Everton Colts; A.N. Other; J.A. Jones, Melling; Barrett, S. Cox, Lamb; Turner, Taylor, Gordon, Scott, Lane.
ROVERS UNLUCKY AGAIN
November 12, 1943. The Liverpool Echo.
Bad luck is still dogging Tranmere Rovers. After the way their side was out up at Goodison last week. Chairman Bob Trueman had hopes of getting together a much stronger eleven for the return. He managed it on Monday, but only on paper, for since then Ashcroft and the two Murphys have wired that they are not available. Everton also have their ifs and buts, mainly revolving around whether T.G. Jones will be fit and able to play. If he is, Humphreys and Sam Jones will be either side of him. If not, Humphreys goes in the middle and Grant right half. Should Grant not be wanted in the half backs, he will play outside right; if he as right half, then young Linaker will be on the wing. Got it? In short, you pay your money and take what’s given you. And we must be thankful we can do that. The absence of Lawton and Lowe will upset the smooth-working Everton attack of last week. Wyles, who deputises for the former, has bagged five goals in three previous appearances which seems to disarm criticism but I’d like to see him bringing the ball under control more smartly. When he masters that his tally will shoot up rapidly. Tranmere;- Threlfall; Hyslop, Kieran; Hill, Hughes, Gibbons; A.N. Other, Rosenthial, Glidden, Paterson, Wheeler. Everton; Burnett; Jones (JE), Greenhalgh; Humphreys, (or Grant), T.G. Jones (or Humphreys), Jones (S.), Grant, (or Linaker), Bentham, Wyles, Stevenson, McIntosh.
November 12, 1943. The Evening Express
Everton have a glorious opportunity of recording their fourth successive victory when they visit Tranmere Rovers at Prenton Park. Withal, the Blues have a chance to bring off their second “double” of the season, having already beaten the Rovers 9-2. But .....They will face a different Tranmere tomorrow –a side strengthened by the return of Scottish and pre-war stars. Also, Everton will not have five-goal Lawton leading their attack. George Paterson, of Celtic, who played for Scotland last week, resumes at inside-left for the Rovers, and Rosenthal will be inside-right. Steve Hughes returns to centre-half and Hodgson is at outside-right. Wyles leads the Blues attack and he has always done so well as deputy for Lawton that he may carry on the good work against the club he has helped three times this season. If Tommy Jones can play Everton’s hopes will be brighter for Humphreys can then go to right-half and the progressive Grant figure at outside-right. Taking a line through last Saturday’s game it does look as if Everton will win again, but it will be a desperate battle. Tranmere Rovers; Threlfall; Hyslop, Kieran; Hill, Hughes, Gibbons; Hodgson, Rosenthal, Glidden, Paterson, Wheeler. Everton; Burnett; Jones (JE), Greenhalgh; Humphreys, (or Grant), T.G. Jones (or Humphreys), Jones (S.), Grant, (or Linaker), Bentham, Wyles, Stevenson, McIntosh.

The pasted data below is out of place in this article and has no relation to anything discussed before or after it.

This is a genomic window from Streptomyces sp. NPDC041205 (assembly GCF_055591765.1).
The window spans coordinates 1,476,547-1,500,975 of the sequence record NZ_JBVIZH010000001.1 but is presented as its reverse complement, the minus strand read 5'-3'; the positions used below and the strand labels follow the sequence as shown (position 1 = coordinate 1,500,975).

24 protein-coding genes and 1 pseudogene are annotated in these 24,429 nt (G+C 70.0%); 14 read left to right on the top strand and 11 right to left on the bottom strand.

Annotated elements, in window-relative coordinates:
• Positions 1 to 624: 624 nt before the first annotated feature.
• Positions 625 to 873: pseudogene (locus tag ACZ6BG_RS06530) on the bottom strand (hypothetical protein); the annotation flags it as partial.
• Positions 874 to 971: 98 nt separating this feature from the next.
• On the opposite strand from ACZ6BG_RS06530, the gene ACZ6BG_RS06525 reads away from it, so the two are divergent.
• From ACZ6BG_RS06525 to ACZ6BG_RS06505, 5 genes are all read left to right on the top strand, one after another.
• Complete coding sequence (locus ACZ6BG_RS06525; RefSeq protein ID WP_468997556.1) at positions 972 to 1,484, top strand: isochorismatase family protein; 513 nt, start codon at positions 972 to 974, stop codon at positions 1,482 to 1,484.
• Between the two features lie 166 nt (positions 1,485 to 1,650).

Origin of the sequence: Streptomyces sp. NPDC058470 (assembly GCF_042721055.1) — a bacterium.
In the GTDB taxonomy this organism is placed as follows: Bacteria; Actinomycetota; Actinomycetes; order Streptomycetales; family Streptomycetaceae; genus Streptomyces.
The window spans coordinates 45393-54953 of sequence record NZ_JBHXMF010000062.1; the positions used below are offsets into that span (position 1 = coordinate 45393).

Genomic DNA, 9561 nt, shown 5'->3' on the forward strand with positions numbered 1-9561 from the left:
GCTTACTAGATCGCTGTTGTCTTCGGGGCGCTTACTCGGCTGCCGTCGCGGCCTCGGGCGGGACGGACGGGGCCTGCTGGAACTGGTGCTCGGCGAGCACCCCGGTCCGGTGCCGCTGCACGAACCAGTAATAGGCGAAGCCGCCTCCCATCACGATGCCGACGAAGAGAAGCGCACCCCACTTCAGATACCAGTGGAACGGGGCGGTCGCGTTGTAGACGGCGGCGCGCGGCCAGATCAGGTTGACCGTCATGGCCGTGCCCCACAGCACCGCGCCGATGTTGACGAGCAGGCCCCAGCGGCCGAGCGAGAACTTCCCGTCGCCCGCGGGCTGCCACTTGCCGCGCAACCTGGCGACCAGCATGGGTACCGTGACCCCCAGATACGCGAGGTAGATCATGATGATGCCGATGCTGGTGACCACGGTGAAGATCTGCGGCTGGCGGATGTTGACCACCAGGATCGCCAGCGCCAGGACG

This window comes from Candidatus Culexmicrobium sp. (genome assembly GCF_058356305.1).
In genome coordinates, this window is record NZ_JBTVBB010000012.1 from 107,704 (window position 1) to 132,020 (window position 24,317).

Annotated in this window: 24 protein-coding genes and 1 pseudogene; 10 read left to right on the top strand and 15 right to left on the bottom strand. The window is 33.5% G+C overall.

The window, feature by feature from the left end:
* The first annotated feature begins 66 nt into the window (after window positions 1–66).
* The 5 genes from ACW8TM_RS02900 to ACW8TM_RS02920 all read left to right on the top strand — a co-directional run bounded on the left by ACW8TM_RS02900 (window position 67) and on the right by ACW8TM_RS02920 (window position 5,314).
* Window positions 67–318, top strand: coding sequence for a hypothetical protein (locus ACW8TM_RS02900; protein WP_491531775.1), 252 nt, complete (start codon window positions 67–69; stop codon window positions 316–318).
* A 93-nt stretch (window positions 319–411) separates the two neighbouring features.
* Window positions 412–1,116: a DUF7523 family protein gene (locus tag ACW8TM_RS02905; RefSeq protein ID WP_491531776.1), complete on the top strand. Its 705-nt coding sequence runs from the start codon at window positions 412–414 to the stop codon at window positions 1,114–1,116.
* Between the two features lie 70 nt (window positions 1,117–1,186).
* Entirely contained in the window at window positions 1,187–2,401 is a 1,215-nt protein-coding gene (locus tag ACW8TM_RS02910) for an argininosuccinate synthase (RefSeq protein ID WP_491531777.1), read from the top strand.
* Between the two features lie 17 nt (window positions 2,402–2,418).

TRANMERE R. V. EVERTON
Tranmere Rovers;- Threlfall, goal; Anderson and Kieran, backs; Hill (Everton), Hughes, and Gibbons, backs; Saunders, Hodgson, Glidden, Paterson (Celtic), and Wheeler, forwards. Everton; Burnett, goal; Jones (J.E.) and Greenhalgh, backs; Humphreys, Jones (T.G.) (captain), and Jones (S.) (Blackpool), half-backs; Grant, Bentham, Wyles, Stevenson and McIntosh (Preston), forwards. Referee. Mr. Hartley (Bolton). Tranmere Rovers had great difficulty in getting a side together for the return with Everton at Prenton Park, and not until the last minute was the final selection made. There were about 2,000 people before the start. In ten minutes Everton took the lead, Anderson, in his efforts to clear, headed the ball high up in front of his own goal. Threlfall pushed the ball out, but it only fell in front of Grant, who soon had it in the back of the net. Everton continued to dominate the game, and at 19 minutes Bentham scored a second goal. The Rovers were not long in winning that goal off the slate, for almost within a minute Paterson lobbed the ball into the Everton goal, and to the surprise of all it eluded Burnett and dropped over the line. Everton forwards had an inclination to make short passes, which was folly. At 35 minutes J.E. Jones brought down Glidden in the penalty area, and from the spot kick Paterson made the score 2-2. The Rovers were playing the right type of game T.G. Jones in front of the Everton goal, cleared time and again with head and foot. At 43 minutes Everton went ahead again, Wyles being the scorer. Sam Jones started the way for this goal. It seemed that Wyles would have difficulty in getting in his shot, but he did, and Threlfall had no chance. The uncommon side of the Rovers had given Everton a hard task.
Half-time; Tranmere Rovers 2, Everton 3.
At 52 minutes Stevenson put Everton further ahead with a grand goal.
Everton Res v. Rootes.
Everton introduced in goal a newcomer in Brown from Canadian forces. Hughes and Platt, the visiting defenders were kept busy. Paterson for the visitors next got across a fine centre, which Eastham failed to convert. After twenty five minutes Lane opened Everton score, and within a minute Wainwright increased the lead. Lane added a third. Half-Time; Everton Res, 3, Rootes 0.
November 13, 1943. The Evening Express
Everton In The Lead